Supply Chain Cybersecurity

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If your company is like many other organizations, your security is focused on protecting email, financial data, assets, and customer data. What if your biggest threats are in the virtual world and come from your suppliers and supply chain? What level is your supply chain cybersecurity at?
Global supply chains now must cope with a range of risks, from pirates off the coast of Africa and natural disasters to bad guys counterfeiting goods in transit. International supply chains are also jeopardized by violations of various countries' laws and corporate social responsibility policies.
Improving global supply chain security must be a key part of a company's strategy. With billions of dollars at stake, many companies are working to solve the problem. Some companies do supply chain redesign. And we advise you to use their services.

Reduced Theft

Every year, theft and fraud cause serious costs and delays for private companies and government-owned enterprises. The steady increase in global trade also means that traditional border security methods, such as random quality checks, are of limited effectiveness.
At the same time, all businesses are forced to do more, but with less cost, because consumers do not need expensive goods. And in this environment, it is necessary to improve the security of the supply chain, making it effective, but not burdensome.

The Path to Cybersecurity

Optimizing cybersecurity requires constant trade-offs and this is an area that attackers can exploit: If security teams are focused on protecting email, financial data, and customer data, less attention will be paid to the security of your suppliers and supply chain. Supply chain attacks are especially dangerous because, if successful, they provide access to hundreds or even thousands of companies. The company spends up to 85% of its cash through its supply chain management division.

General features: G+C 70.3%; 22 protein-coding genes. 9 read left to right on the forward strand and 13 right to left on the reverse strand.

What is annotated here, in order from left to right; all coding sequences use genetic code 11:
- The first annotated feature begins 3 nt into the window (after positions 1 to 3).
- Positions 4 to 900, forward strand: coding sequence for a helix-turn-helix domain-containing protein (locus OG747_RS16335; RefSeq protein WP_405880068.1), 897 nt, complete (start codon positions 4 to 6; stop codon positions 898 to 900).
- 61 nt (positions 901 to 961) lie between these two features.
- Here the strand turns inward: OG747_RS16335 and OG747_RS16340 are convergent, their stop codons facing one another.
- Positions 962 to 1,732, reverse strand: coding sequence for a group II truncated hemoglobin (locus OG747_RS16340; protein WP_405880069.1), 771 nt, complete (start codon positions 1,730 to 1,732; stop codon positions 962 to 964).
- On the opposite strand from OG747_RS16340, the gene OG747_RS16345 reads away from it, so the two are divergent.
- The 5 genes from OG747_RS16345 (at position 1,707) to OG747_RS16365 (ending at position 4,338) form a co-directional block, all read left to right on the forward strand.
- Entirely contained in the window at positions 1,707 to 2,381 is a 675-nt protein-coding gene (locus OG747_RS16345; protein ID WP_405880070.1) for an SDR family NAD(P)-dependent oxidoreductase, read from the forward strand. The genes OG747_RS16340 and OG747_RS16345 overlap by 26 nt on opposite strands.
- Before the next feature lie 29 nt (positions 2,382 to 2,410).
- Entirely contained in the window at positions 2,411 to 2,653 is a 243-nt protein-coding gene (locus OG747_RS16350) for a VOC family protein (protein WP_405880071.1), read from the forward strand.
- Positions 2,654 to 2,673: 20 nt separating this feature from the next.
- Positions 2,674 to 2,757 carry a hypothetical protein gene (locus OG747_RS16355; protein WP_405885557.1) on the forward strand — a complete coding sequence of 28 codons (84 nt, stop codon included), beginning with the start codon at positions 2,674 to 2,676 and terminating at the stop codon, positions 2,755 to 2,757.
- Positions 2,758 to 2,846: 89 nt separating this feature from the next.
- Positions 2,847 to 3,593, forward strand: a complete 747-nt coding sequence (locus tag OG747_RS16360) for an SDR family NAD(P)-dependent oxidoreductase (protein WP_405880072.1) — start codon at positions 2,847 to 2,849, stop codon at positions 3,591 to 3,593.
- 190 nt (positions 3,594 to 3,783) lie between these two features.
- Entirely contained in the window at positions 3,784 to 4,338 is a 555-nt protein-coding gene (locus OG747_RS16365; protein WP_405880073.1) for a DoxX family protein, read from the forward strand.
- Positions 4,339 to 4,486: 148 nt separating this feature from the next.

What else to protect if not this part? A breach can be difficult to recognize because risk management strategies often do not address the security of supply chain partners. The Target example, in particular, shows that protecting PCs and mobile devices is no longer enough.


If your supply chain cybersecurity budget is stretched, collaborating with industry peers can help. Associations and cloud providers that respond to supply chain attacks by pooling incident data through data exchanges may be a good way to go. Naturally, there is some sensitivity around sharing threat information and disclosing successful attacks (who wants to share failures?).
Fortunately, there is a solution for this too; companies can share trade-off indicators without attribution (i.e., do not share any “passwords and appearances”). This anonymous data sharing is similar to medical databases that aggregate patient data for researchers and clinicians, without recording or sharing personal information.

About the important

The following few factors show how complex supply chain operations have become and why supply chain cybersecurity is so important.
Trade volumes between countries with developing economies are growing. The global supply chain is growing, and much of it is in developing countries. According to the World Trade Organization, so-called “South-South” trade is growing faster than trade between developed and developing countries. This trend points to the need to improve supply chain cybersecurity outside of traditional markets. Relying on employees at remote headquarters and offices to manage emerging supply chain security risks is becoming increasingly difficult and in remote regions, even impossible.
The market for supply chain software is also expanding. Typically, the toolkit consists of a combination of products from large players such as SAP and Oracle, and numerous specialized small companies developing software in the supply chain. These applications enable supply chain management efficiency by connecting players across industries and sizes. Information flows into a single, centralized repository, known as a database, from which users may then extract data for flow management, design, and optimization.
It is this "Fort Knox" that requires the most protection since, once you have obtained information, you may learn all of the company's facts, including private ones, and infecting such a device might entirely stop the activity of a multinational firm.
Shipping is dominated by China. According to the World Shipping Council, six of the ten largest container ports are in China. Addressing the unique challenges and opportunities of Chinese ports and supply chain participants remains a top priority. Organizations that rely on Chinese suppliers will also need to pay close attention to supply chain cybersecurity threats in China.


The issue of supply chain cybersecurity is large and diverse, and it provides exciting opportunities for those who deal with it since, given the rate at which data arises in our society, there will always be something or someone compromising data security. You may either actively engage in supply chain cybersecurity or wait until an issue occurs. We insist that this be done right now.

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